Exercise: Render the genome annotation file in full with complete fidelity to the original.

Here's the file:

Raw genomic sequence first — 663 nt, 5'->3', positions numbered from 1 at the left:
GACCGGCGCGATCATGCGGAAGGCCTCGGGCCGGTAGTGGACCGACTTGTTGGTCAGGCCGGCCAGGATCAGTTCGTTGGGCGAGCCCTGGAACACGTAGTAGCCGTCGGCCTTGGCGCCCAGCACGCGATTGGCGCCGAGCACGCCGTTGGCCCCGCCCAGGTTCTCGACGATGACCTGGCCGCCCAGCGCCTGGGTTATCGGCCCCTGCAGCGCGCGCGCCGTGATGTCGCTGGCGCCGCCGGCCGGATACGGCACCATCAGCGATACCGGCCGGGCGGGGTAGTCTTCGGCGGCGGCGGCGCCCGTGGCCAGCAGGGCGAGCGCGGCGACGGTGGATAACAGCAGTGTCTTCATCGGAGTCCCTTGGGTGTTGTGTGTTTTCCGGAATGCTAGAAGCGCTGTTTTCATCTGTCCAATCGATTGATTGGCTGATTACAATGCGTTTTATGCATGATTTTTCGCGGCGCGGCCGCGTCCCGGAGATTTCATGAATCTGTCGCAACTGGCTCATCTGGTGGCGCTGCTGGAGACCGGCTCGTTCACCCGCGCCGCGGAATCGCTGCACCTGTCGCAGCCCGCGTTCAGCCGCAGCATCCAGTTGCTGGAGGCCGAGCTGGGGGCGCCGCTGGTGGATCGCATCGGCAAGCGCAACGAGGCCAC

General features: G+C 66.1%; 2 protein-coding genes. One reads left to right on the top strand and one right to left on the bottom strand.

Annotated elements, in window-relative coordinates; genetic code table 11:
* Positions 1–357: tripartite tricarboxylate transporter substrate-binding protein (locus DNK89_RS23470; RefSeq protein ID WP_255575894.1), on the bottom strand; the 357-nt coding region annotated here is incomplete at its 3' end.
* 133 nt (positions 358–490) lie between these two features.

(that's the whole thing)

Raw genomic sequence first — 663 nt, 5'->3', positions numbered from 1 at the left:
GACCGGCGCGATCATGCGGAAGGCCTCGGGCCGGTAGTGGACCGACTTGTTGGTCAGGCCGGCCAGGATCAGTTCGTTGGGCGAGCCCTGGAACACGTAGTAGCCGTCGGCCTTGGCGCCCAGCACGCGATTGGCGCCGAGCACGCCGTTGGCCCCGCCCAGGTTCTCGACGATGACCTGGCCGCCCAGCGCCTGGGTTATCGGCCCCTGCAGCGCGCGCGCCGTGATGTCGCTGGCGCCGCCGGCCGGATACGGCACCATCAGCGATACCGGCCGGGCGGGGTAGTCTTCGGCGGCGGCGGCGCCCGTGGCCAGCAGGGCGAGCGCGGCGACGGTGGATAACAGCAGTGTCTTCATCGGAGTCCCTTGGGTGTTGTGTGTTTTCCGGAATGCTAGAAGCGCTGTTTTCATCTGTCCAATCGATTGATTGGCTGATTACAATGCGTTTTATGCATGATTTTTCGCGGCGCGGCCGCGTCCCGGAGATTTCATGAATCTGTCGCAACTGGCTCATCTGGTGGCGCTGCTGGAGACCGGCTCGTTCACCCGCGCCGCGGAATCGCTGCACCTGTCGCAGCCCGCGTTCAGCCGCAGCATCCAGTTGCTGGAGGCCGAGCTGGGGGCGCCGCTGGTGGATCGCATCGGCAAGCGCAACGAGGCCAC

General features: G+C 66.1%; 2 protein-coding genes. One reads left to right on the top strand and one right to left on the bottom strand.

Annotated elements, in window-relative coordinates; genetic code table 11:
* Positions 1–357: tripartite tricarboxylate transporter substrate-binding protein (locus DNK89_RS23470; RefSeq protein ID WP_255575894.1), on the bottom strand; the 357-nt coding region annotated here is incomplete at its 3' end.
* 133 nt (positions 358–490) lie between these two features.